Work in Sports
Colts' Muhammad in counseling after wife's death
Posted: Saturday November 20, 1999 02:45 PM
INDIANAPOLIS (AP) -- Indianapolis Colts owner Jim Irsay said rookie defensive back Steve Muhammad is undergoing evaluation and counseling to help him cope with charges he battered his wife just days before she died.
"It's a professional psychologist who looks into the situation and makes recommendations to the club on what should happen," Irsay told Indianapolis television station WISH.
Meanwhile, authorities continue to investigate the circumstances surrounding a Nov. 4 car crash that's being blamed for Nichole Muhammad's death three days later, Marion County Prosecutor Scott Newman said.
Newman is pursuing three counts of misdemeanor battery against Muhammad, stemming from an Oct. 28 incident at the couple's Indianapolis apartment.
Muhammad is free on $30,000 bond and is scheduled for a Dec. 21 hearing. If convicted on all counts, he could be sentenced to 18 months in prison and fined $5,000.
Mrs. Muhammad, who was five months' pregnant, had reported her husband twisted her right wrist behind her back, pushed her against a wall and threw her to the floor during an argument.
She said Muhammad also struck her son -- his stepson, Eric -- after the 6-year-old boy tried to defend his mother with a plastic baseball bat.
An autopsy indicated injuries from the crash, and not the alleged assault, forced her to deliver the couple's baby prematurely on Nov. 7, leading to her death seven hours later. The child was stillborn.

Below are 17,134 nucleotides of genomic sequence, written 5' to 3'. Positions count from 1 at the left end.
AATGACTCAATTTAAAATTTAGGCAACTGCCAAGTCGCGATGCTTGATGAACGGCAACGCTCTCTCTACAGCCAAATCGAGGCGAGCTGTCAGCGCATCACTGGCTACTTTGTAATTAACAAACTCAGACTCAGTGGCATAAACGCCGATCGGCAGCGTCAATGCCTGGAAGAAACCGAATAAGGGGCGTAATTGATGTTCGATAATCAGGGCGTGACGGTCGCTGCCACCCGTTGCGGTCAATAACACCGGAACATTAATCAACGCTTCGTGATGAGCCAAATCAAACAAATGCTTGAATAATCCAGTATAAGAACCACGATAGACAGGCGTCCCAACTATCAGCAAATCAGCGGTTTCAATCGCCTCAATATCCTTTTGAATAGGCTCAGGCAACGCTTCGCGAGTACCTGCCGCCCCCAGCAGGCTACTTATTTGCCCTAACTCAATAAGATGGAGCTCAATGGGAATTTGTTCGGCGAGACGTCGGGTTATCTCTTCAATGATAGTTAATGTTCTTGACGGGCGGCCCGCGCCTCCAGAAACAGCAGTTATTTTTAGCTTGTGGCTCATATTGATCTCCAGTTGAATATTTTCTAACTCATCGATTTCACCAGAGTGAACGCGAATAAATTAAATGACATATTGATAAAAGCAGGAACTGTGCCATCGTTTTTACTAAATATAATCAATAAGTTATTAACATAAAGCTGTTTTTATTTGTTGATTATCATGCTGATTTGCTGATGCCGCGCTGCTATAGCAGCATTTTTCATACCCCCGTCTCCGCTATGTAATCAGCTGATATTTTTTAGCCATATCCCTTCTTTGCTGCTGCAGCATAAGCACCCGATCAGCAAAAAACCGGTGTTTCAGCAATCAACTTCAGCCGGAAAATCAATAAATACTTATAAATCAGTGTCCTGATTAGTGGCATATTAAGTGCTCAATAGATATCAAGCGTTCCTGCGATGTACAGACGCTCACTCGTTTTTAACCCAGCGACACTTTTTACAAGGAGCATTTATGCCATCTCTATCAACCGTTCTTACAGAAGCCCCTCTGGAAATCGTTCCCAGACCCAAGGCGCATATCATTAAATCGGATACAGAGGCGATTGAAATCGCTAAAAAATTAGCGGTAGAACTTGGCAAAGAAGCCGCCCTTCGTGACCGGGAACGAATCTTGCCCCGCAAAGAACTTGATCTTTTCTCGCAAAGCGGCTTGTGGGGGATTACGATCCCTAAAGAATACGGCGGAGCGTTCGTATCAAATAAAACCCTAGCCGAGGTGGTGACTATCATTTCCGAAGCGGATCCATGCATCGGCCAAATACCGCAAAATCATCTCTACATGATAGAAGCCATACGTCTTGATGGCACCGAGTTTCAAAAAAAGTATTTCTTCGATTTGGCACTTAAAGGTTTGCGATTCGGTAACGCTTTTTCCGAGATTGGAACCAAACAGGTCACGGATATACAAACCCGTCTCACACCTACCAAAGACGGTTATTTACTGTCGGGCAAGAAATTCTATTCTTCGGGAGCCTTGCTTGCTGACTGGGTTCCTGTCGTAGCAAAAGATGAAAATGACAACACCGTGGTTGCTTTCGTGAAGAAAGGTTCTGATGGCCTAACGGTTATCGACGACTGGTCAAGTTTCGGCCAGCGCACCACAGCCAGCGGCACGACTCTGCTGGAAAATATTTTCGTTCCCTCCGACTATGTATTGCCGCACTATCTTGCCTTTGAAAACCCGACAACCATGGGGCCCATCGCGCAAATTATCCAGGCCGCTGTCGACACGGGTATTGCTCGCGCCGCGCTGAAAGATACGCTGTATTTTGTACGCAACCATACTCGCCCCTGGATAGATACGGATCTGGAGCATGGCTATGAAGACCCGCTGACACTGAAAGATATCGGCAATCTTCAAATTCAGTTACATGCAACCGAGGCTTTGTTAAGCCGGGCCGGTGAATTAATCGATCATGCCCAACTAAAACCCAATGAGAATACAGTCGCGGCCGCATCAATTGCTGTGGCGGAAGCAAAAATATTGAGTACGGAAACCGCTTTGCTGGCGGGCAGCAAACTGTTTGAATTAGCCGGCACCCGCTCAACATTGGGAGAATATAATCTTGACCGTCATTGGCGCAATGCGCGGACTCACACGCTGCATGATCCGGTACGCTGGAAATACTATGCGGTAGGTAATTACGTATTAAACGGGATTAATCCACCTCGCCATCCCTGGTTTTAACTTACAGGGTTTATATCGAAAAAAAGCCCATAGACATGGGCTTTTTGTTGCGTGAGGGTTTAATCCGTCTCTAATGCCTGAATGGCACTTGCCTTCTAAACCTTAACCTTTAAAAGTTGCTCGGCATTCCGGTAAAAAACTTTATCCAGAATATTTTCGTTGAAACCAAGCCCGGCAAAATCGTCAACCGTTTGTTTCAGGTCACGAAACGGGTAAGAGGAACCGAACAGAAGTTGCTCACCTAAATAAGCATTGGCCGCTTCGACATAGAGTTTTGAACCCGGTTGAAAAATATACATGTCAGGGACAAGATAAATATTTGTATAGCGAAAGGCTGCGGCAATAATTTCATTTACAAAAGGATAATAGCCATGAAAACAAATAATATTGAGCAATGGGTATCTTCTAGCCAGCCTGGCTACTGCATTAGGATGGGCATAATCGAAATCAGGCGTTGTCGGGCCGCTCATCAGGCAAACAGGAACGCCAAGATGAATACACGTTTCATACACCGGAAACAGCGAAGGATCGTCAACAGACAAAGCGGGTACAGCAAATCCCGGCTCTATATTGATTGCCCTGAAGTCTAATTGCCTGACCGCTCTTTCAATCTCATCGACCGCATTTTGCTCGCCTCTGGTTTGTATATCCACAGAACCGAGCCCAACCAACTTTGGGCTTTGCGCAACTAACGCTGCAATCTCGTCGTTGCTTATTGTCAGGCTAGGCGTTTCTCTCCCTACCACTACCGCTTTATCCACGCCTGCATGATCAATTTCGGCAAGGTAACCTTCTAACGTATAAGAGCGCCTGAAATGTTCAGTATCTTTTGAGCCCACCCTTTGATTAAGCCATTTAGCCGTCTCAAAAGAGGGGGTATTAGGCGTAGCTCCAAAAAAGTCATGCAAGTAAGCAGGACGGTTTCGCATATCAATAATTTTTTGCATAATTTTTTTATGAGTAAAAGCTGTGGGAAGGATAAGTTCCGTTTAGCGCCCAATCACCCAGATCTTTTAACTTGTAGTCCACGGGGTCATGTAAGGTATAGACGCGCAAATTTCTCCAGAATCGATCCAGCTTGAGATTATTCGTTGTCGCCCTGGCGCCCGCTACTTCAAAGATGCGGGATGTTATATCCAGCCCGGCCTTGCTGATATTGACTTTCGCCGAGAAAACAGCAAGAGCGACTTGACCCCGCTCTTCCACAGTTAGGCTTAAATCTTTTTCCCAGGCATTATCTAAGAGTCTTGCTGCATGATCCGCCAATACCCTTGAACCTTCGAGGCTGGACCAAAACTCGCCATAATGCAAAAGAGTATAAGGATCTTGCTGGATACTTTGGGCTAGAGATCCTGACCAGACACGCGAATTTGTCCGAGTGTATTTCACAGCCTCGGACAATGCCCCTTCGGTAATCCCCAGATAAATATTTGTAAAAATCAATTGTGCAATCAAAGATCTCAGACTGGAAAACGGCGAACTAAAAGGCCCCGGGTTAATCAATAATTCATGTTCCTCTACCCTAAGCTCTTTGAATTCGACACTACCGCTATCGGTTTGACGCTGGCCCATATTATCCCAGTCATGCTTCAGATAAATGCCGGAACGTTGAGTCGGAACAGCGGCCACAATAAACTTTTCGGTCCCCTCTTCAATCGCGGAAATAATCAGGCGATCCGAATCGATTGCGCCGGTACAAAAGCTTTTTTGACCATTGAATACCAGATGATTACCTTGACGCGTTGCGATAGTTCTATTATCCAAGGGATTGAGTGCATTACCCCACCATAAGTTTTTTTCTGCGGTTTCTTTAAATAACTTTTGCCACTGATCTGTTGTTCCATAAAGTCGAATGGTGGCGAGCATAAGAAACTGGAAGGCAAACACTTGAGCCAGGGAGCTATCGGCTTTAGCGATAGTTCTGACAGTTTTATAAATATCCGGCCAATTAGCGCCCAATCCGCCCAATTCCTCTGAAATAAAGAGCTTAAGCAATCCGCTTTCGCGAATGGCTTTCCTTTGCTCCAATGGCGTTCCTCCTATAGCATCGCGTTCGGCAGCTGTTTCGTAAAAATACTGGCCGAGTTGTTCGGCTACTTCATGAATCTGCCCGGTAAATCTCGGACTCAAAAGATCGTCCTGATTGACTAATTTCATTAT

Mrs. Muhammad was out looking for her husband early on Nov. 4 when she hit a pole while making a U-turn near a hotel, Newman said. No police report was filed, and Mrs. Muhammad did not seek medical help.
The day before, she had canceled a scheduled meeting with authorities to discuss taking out a protective order against her husband.
Newman said Muhammad, who changed his name from Steve Wilson in 1996, is wanted for petty theft in Las Vegas and has two misdemeanor convictions in California. He said investigators have uncovered other allegations of abuse involving Muhammad and his wife.
"We believe the evidence would show that this was not an isolated incident," he said.
The Colts have supported Muhammad since his wife's death and say they'll welcome him when he's ready to come back to practice. Coach Jim Mora said Wednesday the rookie was dealing with personal matters and spending time with his family in California, his home state.
Colts spokesman Craig Kelley refused Friday to make Irsay available for an interview with The Associated Press and said the team would have no further comment.
Calls Friday to Muhammad's agent in California were not returned.
Muhammad, 26, signed with the Colts in February as a free agent after a season with the British Columbia Lions of the Canadian Football League. He was the CFL defensive player of the year and led the league with 10 interceptions.
He played in the Colts' first seven games, with one start, and totaled six tackles on defense and six on special teams.